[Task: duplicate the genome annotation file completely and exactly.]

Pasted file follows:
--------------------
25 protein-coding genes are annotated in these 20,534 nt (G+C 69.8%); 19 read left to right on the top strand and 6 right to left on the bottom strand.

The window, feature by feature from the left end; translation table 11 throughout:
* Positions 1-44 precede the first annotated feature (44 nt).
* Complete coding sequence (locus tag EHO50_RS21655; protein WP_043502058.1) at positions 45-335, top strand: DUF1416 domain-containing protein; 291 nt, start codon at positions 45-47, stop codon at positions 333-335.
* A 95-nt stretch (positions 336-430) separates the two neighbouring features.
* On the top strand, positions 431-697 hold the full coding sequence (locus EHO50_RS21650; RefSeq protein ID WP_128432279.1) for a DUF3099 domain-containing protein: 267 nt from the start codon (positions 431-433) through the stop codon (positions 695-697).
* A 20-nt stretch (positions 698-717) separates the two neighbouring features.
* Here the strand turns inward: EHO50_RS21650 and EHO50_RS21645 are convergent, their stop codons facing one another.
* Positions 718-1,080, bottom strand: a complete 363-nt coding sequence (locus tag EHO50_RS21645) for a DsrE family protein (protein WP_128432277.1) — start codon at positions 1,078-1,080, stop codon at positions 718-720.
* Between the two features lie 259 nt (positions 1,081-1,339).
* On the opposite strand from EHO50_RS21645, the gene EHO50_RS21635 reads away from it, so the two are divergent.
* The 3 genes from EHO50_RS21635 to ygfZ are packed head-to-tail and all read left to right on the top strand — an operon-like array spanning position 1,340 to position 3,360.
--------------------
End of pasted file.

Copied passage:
25 protein-coding genes are annotated in these 20,534 nt (G+C 69.8%); 19 read left to right on the top strand and 6 right to left on the bottom strand.

The window, feature by feature from the left end; translation table 11 throughout:
* Positions 1-44 precede the first annotated feature (44 nt).
* Complete coding sequence (locus tag EHO50_RS21655; protein WP_043502058.1) at positions 45-335, top strand: DUF1416 domain-containing protein; 291 nt, start codon at positions 45-47, stop codon at positions 333-335.
* A 95-nt stretch (positions 336-430) separates the two neighbouring features.
* On the top strand, positions 431-697 hold the full coding sequence (locus EHO50_RS21650; RefSeq protein ID WP_128432279.1) for a DUF3099 domain-containing protein: 267 nt from the start codon (positions 431-433) through the stop codon (positions 695-697).
* A 20-nt stretch (positions 698-717) separates the two neighbouring features.
* Here the strand turns inward: EHO50_RS21650 and EHO50_RS21645 are convergent, their stop codons facing one another.
* Positions 718-1,080, bottom strand: a complete 363-nt coding sequence (locus tag EHO50_RS21645) for a DsrE family protein (protein WP_128432277.1) — start codon at positions 1,078-1,080, stop codon at positions 718-720.
* Between the two features lie 259 nt (positions 1,081-1,339).
* On the opposite strand from EHO50_RS21645, the gene EHO50_RS21635 reads away from it, so the two are divergent.
* The 3 genes from EHO50_RS21635 to ygfZ are packed head-to-tail and all read left to right on the top strand — an operon-like array spanning position 1,340 to position 3,360.